Unfortunately, in occupied Palestine there is a growing “culture” of categorizing our heroes, whether it's the martyrs, the prisoners or the activists in general. It doesn’t stop at simply being proud of one’s comrades and brothers in the movements, but a means to promote the movement itself, a PR instrument so to say. This is not a new phenomenon, but it was not so wide-spread and not so clear, to an extent that today the political affiliation is more important than being Palestinian. These heroes sacrificed their lives and their freedom for Palestine, not for Fateh, nor for Hamas, nor for the PFLP nor the DFLP or any of the rest. Also, “heroes” are “created” at every corner and every turn. Every party, movement or initiative promotes itself through some of its members and affiliates, giving them a wreath of heroism, while forgetting or actually ignoring the thousands of other Palestinians who get killed, arrested, tortured, injured, get their homes demolished, their olive trees uprooted. These heroes remain anonymous; nameless Palestinians fighting mostly silently to survive the Zionist brutality. Sometimes you find a name to the face near a demolished home or a burned up olive field, but often it remains: “2 Palestinians were killed by the IOF“, “7 Palestinians were arrested”, or “52 Palestinians became homeless after house demolitions”. It is as if today’s slogan is: only members and affiliates counts and the rest can starve, so join us to feed your kids or to get your suffering heard!
Growing up, we too had our heroes. These were Palestinians who, regardless of their political affiliation, were sincere in their fight for a free Palestine and worked solely towards achieving that goal. Among others, our heroes included the martyrs, the people who made the ultimate sacrifice for Palestine. We would distribute their posters everywhere, would hang these posters on our bedrooms walls, would celebrate their eternal life for they are alive and will continue to stay alive carved in the collective national memory of Palestinians as long as there are Palestinians walking this earth. These were and still are the heroes of the Palestinian people, regardless of their political affiliation. There is no Palestinian, whether in occupied Palestine or in the Diaspora, who doesn't know Ghassan Kanafani, Dalal Al-Mughrabi, Naji Al-Ali, Lina Al-Nabulsi, and many many others more. We refer to them when we talk about Palestine, we sing about them, we write about them and we add their photos to our facebook account, to our twitter account and to our blogs and sites. These heroes are not Fateh’s heroes, nor PFLP’s heroes nor DFLP’s heroes, they are OUR heroes; the heroes of Palestine. Then there are a few of our leaders, and I don't mean here the leaders who are only good for speaking, corruption, stealing the funds of the Palestinian people, or selling out the Palestinian rights, but those leaders who kept loyal to their principles till the very end. Those leaders who refused to exchange Palestine for a “Minister” post or any other post in an imaginary “authority” for a country that is under occupation and is being eaten up by that occupation. And keeping in mind the huge sacrifices of the Palestinian people, those honest loyal leaders were astonishingly few. To me personally, the heroism of these leaders emerged out of the fact that they represented a whole nation, and not themselves, and refused to let themselves and their principles were dragged to auction houses to be sold to the highest bidder.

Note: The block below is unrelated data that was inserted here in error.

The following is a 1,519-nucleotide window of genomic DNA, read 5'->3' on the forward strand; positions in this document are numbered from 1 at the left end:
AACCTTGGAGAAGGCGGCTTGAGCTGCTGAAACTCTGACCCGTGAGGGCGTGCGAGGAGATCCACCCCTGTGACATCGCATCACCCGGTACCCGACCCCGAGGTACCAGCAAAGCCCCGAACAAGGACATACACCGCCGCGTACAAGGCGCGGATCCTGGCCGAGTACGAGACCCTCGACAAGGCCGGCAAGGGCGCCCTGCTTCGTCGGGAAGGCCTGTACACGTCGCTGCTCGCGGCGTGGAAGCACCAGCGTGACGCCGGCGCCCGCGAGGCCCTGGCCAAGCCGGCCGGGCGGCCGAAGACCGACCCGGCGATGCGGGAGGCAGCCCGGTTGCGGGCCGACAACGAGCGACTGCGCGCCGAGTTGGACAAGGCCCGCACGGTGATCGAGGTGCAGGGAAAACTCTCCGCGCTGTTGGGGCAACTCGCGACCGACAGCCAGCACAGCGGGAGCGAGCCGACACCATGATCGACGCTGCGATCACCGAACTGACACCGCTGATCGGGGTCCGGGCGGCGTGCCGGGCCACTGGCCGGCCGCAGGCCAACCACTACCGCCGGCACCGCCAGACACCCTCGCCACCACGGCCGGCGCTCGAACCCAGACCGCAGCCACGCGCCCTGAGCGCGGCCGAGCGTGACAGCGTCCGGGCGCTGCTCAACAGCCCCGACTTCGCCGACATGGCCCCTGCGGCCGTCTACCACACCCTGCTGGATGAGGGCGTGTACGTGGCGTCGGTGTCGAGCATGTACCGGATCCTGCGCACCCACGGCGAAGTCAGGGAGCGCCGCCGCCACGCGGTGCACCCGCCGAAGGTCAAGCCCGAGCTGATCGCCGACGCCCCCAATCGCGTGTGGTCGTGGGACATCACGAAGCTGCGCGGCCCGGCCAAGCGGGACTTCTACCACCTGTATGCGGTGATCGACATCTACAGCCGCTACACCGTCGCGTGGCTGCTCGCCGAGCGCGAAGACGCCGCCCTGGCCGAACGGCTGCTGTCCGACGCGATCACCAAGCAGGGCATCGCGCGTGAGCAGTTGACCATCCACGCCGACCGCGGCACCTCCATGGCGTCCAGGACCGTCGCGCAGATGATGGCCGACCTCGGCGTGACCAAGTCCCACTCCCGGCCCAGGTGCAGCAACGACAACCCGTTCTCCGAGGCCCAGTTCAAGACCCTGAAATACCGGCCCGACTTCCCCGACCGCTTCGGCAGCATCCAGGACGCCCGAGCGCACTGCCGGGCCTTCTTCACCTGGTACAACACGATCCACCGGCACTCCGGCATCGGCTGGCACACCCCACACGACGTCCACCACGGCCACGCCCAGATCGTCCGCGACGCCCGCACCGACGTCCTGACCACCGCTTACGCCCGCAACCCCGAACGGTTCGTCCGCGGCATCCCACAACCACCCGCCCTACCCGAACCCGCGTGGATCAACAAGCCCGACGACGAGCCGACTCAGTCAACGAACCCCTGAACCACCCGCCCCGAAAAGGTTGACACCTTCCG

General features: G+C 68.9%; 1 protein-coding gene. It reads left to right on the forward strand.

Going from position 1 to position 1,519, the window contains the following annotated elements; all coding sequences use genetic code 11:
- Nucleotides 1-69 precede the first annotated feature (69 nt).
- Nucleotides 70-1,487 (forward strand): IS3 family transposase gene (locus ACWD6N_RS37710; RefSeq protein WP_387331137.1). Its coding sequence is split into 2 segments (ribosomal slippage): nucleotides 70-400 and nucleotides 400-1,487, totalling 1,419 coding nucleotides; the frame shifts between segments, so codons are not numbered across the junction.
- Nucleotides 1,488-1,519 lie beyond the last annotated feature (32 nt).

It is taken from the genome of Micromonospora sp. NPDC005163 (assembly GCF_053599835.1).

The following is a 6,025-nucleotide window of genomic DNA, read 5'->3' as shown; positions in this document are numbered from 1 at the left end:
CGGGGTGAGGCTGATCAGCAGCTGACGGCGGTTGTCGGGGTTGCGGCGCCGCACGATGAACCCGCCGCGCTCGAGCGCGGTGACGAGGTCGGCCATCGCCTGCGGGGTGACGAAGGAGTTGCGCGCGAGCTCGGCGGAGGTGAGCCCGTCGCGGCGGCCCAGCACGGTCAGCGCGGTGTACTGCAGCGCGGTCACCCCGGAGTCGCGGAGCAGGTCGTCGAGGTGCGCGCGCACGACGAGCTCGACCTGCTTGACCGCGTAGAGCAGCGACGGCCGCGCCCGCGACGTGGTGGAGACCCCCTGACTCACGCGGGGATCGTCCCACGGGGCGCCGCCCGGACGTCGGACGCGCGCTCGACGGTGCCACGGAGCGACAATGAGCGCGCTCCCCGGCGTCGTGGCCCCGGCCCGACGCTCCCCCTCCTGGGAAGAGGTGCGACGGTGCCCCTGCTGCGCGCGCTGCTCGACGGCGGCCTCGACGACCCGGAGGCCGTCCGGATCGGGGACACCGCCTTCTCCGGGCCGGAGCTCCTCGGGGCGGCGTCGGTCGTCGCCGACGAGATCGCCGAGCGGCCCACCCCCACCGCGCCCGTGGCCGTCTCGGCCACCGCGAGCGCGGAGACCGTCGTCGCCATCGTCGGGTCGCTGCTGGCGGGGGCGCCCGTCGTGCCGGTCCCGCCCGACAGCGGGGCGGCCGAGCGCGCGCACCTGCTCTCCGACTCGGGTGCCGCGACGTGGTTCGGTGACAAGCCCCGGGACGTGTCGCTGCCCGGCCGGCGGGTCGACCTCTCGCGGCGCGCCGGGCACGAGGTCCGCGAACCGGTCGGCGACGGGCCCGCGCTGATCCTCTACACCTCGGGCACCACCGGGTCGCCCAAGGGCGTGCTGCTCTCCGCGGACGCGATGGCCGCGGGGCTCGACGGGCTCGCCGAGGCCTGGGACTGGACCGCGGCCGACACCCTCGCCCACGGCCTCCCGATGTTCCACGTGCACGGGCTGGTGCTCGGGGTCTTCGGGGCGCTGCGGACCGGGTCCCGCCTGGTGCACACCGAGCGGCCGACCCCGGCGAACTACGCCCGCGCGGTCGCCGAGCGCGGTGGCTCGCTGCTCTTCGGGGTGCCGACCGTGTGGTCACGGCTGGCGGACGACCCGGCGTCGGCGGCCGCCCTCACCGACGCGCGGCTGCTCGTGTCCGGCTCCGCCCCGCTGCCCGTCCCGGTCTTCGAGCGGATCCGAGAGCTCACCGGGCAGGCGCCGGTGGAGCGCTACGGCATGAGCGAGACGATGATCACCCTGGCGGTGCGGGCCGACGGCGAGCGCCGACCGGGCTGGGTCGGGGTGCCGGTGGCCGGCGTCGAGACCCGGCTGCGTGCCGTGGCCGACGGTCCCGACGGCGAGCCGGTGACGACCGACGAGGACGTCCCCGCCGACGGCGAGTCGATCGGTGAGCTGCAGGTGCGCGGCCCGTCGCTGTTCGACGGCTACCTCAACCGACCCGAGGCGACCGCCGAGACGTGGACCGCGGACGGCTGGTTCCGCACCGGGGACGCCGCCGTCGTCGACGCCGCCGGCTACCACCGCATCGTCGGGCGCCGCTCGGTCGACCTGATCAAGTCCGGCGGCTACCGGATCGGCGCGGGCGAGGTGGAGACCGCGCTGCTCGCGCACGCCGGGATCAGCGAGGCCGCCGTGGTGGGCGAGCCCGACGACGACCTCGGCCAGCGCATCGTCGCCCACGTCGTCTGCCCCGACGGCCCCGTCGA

Our lives as Palestinians living under the brutal Israeli military occupation are full of heroes. My early childhood heroes were several, and besides the odd non-Palestinian hero, they were mostly Palestinians. One of my first heroes was Lina Al-Nabulsi. Lina was a 15 year old pupil who was shot dead by the IOF in cold blood on 15.05.1976. In our bedroom we had that well-known poster of Lina by Suleiman Mansour, lying on the ground with blood visible beneath her head, where the Israeli bullets had hit her. She was alone in that meadow and one could see from the sunset that it was getting dark. As a child, this lonely girl, bleeding to death or actually dead, lying alone in a meadow, had a great effect on me. On the one hand, I honoured Lina so much and identified with her. Lina was the Palestinian girl who could be any one of us. We were all Linas in the making. We could get shot by the IOF on the way to school, on the way back home from school or from visiting friends, while sitting in our classroom, standing by the window at home, or while playing in the garden or in the narrow alleys of the refugee camp. When she was murdered in cold blood, Lina was doing nothing, she didn't shoot at the IOF, she didn't throw stones at them, she didn't shout at them or fight with them. She was just on her way back home. The Zionists claimed after her murder that there had been a demonstration earlier that day where Palestinian pupils had thrown stones at the IOF soldiers. Thus, the Zionists actually admitted that they executed Lina in cold blood, for she was killed hours after the demonstration was over. Did they follow her for hours and then shoot her? Or did they just search the alleys of the Old City of Nablus for any Palestinian youth in school uniform so they can punish him/her and make an example out of him/her for other Palestinian pupils wishing to demonstrate against the brutal occupation? And even if we assume that Lina was at the demonstration, does throwing stones at fully-armed Israeli soldiers justify killing Palestinian children?